For those of you familiar with the Google Tag Manager, the dataLayer variable might sound like good news. That’s mainly because that javascript object is what probably makes the Google Tag Manager such a powerful tool.

window.dataLayer = window.dataLayer || [];

Using that dataLayer object one can actually transmit data from the website directly to the Google Tag Manager and perform numerous tasks within the GTM itself such as triggering custom events, pushing custom data to third party software and so much more.

It seems like the new Google Analytics library just uses the same, which seems a bit risky if you have an hybrid setup already using the GTM’s default object.

Sending a PageView to Google Analytics

Previously, one would’ve needed 2 actions: defining the domain and Google Analytics Property ID, then sending the pageview event per se.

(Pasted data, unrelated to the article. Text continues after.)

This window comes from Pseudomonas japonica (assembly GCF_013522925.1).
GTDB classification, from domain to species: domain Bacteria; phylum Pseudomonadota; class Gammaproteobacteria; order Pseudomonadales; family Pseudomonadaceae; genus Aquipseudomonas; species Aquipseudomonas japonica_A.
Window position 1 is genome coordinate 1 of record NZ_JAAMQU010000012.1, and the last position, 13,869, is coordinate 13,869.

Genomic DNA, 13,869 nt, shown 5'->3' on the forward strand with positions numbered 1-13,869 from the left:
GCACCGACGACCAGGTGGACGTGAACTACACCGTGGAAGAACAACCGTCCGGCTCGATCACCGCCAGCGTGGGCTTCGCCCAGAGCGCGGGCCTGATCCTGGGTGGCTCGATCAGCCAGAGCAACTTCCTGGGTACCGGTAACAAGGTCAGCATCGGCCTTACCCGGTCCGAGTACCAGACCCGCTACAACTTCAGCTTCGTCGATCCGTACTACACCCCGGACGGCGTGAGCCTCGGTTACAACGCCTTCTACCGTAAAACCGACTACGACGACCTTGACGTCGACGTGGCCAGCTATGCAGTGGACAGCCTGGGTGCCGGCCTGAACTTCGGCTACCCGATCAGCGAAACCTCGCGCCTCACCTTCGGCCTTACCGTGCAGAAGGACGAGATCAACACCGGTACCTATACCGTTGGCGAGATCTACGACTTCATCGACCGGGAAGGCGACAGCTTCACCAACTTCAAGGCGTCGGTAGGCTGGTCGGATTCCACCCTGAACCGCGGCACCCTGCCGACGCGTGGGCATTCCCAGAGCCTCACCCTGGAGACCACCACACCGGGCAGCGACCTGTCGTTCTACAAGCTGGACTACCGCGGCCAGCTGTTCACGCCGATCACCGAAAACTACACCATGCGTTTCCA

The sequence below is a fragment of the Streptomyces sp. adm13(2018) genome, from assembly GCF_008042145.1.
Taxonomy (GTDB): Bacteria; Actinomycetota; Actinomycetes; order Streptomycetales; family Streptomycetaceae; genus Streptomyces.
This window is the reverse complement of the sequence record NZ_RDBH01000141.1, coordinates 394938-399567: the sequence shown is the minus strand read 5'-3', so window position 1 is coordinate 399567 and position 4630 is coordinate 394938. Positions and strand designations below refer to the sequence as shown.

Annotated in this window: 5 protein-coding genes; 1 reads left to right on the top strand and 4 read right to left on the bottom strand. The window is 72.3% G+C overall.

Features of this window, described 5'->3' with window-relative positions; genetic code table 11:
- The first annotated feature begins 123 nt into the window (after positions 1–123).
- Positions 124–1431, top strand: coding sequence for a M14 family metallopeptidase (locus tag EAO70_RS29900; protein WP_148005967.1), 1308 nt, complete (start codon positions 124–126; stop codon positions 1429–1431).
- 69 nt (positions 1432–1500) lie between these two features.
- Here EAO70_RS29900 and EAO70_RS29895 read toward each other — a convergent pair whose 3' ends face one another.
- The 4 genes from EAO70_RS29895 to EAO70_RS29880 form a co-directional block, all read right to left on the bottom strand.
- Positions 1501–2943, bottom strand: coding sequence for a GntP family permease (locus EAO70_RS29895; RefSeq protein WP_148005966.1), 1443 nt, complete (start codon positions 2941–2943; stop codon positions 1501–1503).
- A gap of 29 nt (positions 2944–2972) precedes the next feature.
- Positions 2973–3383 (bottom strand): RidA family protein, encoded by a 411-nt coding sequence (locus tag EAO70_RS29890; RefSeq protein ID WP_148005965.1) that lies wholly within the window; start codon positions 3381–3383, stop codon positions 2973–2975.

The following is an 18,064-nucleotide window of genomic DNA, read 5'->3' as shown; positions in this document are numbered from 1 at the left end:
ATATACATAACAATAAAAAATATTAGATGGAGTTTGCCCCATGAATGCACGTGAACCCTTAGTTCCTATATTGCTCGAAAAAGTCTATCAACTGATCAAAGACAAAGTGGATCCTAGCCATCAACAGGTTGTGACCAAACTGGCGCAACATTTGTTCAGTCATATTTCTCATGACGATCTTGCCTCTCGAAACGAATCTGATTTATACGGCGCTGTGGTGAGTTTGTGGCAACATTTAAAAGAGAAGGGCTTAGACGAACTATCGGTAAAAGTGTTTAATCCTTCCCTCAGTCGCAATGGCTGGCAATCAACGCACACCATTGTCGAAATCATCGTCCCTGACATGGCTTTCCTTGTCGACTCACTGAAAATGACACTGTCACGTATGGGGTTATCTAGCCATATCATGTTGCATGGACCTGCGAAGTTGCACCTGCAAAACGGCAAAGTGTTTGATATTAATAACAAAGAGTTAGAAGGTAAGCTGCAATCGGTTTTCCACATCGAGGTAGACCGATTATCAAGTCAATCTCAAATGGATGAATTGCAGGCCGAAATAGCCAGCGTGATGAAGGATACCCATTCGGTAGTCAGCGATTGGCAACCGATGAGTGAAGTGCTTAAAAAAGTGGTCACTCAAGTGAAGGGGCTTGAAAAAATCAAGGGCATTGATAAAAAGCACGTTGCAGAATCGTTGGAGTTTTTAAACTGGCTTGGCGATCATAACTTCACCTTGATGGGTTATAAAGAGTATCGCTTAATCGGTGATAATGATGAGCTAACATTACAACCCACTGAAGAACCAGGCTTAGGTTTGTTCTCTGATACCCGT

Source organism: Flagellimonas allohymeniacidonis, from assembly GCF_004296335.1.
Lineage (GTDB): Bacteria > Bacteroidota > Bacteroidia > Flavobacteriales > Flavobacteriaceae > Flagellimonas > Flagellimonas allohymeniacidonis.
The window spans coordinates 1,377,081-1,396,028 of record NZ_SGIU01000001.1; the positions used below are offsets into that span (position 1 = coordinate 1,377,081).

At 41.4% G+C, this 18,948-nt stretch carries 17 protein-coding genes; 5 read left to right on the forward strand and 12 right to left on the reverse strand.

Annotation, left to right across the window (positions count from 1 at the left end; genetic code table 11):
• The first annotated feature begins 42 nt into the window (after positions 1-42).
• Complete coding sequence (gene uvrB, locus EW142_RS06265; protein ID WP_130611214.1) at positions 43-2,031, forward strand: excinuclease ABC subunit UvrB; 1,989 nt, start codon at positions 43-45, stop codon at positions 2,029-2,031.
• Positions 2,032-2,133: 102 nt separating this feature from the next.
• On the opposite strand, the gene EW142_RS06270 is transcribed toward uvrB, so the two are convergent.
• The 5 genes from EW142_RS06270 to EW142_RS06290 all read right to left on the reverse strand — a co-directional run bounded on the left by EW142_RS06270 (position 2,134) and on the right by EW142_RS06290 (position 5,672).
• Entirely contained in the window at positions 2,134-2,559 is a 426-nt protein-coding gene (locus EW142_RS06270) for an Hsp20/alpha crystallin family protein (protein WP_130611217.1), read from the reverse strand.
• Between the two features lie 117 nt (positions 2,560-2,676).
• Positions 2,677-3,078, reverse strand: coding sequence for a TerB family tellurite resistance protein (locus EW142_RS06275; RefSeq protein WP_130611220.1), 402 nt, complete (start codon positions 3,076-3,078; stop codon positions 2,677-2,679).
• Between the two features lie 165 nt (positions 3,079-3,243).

ga('create', 'UA-12345678-1', 'auto');
ga('send', 'pageview');

Now, all gtag.js requires is to add the GA Property ID as a config statement and the pageview gets sent by default.

gtag('config', 'UA-12345678-1');

And… that’s it!

Custom Pageview Attributes

A great feature of the gtag.js library is the support for custom pageview attributes. These enable a more advanced and/or cleaner tracking setup where the default settings aren’t enough.

Here are the 3 settings that could be set when calling the “config” event:

gtag('config', 'UA-12345678-1', {
  'page_title': 'some custom page title',
  'page_location': 'http://foo.com/your-custom/location',
  'page_path': '/your-custom/location'

One typical usage example of this would be to merge all pageviews for a specific content into one single permalink for that particular page, helping with duplicate content and cleaner reports.

2 URLs for this same content:

  • https://pycvala.de/?p=30
  • https://pycvala.de/blog/analytics/google-analytics-from-analytics-js-to-gtag-js

1 clean pageview in Google Analytics:

gtag('config', 'UA-12345678-1', {
  'page_title': 'Google Analytics: From analytics.js to gtag.js',
  'page_location': 'https://pycvala.de/blog/analytics/google-analytics-from-analytics-js-to-gtag-js',
  'page_path': '/blog/analytics/google-analytics-from-analytics-js-to-gtag-js'